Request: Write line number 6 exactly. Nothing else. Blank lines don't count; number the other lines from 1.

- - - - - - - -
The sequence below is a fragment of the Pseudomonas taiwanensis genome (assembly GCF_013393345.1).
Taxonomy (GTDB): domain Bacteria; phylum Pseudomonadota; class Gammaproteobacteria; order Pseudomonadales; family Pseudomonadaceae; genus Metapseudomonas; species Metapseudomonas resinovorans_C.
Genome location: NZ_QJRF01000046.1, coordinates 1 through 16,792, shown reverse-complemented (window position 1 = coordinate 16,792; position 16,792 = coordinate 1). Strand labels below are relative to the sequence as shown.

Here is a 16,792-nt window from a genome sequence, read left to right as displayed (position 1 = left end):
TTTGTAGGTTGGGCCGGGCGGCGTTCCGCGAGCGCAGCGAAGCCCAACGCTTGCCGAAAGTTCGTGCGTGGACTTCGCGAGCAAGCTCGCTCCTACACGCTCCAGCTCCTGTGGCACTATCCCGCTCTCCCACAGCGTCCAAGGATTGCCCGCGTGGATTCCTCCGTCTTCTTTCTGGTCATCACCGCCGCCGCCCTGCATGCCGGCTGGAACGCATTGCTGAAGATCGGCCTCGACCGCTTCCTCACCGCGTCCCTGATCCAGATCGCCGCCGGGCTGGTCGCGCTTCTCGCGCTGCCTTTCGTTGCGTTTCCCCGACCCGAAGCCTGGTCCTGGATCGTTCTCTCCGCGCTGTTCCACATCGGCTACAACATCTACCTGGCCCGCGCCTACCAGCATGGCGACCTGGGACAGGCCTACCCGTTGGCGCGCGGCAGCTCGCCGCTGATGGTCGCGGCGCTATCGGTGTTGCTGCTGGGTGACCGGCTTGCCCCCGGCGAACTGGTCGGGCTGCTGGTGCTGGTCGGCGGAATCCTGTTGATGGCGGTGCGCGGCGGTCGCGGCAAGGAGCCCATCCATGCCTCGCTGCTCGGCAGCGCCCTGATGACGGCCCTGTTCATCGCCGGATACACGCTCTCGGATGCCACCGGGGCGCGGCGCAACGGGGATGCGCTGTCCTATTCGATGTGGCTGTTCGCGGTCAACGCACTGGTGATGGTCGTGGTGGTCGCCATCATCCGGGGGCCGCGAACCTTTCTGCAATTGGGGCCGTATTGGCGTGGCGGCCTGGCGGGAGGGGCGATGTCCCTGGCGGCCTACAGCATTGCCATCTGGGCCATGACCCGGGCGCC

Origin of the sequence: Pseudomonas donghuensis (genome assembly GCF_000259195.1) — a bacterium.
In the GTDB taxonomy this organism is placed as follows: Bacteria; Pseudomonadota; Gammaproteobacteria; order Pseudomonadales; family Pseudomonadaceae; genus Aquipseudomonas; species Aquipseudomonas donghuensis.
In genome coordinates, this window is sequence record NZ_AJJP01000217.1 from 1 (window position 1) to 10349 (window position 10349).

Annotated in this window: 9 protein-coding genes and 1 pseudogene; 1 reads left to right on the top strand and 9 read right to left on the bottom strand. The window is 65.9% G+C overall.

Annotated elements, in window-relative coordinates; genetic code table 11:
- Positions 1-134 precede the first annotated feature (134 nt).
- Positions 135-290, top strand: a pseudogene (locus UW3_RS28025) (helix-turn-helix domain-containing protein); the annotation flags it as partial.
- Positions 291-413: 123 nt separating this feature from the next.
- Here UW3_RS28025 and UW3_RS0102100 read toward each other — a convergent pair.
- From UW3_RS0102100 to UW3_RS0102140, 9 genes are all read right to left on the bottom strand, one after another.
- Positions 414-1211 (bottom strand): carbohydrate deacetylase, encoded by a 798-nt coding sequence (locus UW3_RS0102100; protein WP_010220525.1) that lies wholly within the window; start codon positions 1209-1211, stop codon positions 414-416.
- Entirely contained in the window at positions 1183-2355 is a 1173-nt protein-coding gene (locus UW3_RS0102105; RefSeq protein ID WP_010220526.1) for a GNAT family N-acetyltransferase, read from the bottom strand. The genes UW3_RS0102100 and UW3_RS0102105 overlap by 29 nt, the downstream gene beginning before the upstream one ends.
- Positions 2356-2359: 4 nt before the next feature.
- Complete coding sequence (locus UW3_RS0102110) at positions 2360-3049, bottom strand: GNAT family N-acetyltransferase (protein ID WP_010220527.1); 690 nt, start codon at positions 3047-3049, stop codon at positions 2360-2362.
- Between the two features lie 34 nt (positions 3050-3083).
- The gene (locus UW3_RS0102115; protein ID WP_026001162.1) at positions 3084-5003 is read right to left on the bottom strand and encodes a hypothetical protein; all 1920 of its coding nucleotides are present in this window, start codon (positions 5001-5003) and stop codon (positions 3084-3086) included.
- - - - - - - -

Origin of the sequence: Pseudomonas donghuensis (genome assembly GCF_000259195.1) — a bacterium.